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LAST PUBLISHED 15 July 2022

Keeping cool in the heat: taking care of your mental health over summer

How to look after your mental health during hot weather

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A YouGov survey carried out in 2021 showed that one third of people in the UK – 33 per cent – chose summer as their favourite season, compared to just seven per cent preferring winter[1]. So far this year, we’ve not been doing too badly weatherwise. However, with periods of extreme heat becoming the norm, it can have a big impact on our mental health. So how can we look after ourselves during hot weather?

Stay hydrated

Drinking plenty of fluids (especially water) is not only good for our physical health. It also supports the brain to work properly. When we’re thirsty, it can be difficult to concentrate on tasks and can make us feel irritable. Staying hydrated can help you stay more focused and alert.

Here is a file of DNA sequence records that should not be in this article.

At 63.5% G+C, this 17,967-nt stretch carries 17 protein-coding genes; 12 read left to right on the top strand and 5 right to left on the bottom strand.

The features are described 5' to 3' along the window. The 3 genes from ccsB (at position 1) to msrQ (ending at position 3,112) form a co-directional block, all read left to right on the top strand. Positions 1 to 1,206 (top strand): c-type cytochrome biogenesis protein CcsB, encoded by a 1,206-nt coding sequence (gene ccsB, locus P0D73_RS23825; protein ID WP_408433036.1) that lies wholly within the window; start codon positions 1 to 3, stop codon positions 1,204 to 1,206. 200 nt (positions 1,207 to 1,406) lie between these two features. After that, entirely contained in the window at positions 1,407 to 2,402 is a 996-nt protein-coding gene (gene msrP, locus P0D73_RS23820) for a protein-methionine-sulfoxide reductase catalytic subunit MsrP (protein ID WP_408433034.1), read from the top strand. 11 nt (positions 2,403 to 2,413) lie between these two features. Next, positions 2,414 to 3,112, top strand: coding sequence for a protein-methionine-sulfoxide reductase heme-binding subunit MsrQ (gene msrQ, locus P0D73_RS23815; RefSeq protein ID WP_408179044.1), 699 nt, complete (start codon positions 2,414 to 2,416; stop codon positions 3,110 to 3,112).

Keep in touch with your emotions

We can all get a bit grumpy when we’re hot and bothered. However, for some people, extreme heat can heighten some of our emotions, particularly anger and hostility, making us more likely to respond to certain situations differently.

Recognising these emotions can help us take a step back and assess the situation before reacting. Make those around you aware of how you’re feeling and explore ways that might help to manage your emotions, such as keeping a journal or meditation.

Sleep

When it’s hot at night, sleeping can become really difficult. Not getting enough rest can make us feel irritable and trigger stress, anxiety and low mood. It might sound counter-intuitive but try keeping your bedroom blinds or curtains closed during the day to stop too much heat getting into your bedroom. Open them in the evening once things have cooled down a little. You could also try filling a hot water bottle with icy water – try whatever works best for you. Better, less disturbed sleep will make a big difference to your mental wellbeing.


We have a wide range of resources on our website to help with:

  • sleep
  • anxiety
  • stress
  • low mood.


[1] https://yougov.co.uk/topics/science/survey-results/daily/2021/09/20/c6ff0/3

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SleepAnxietyLow moodStress
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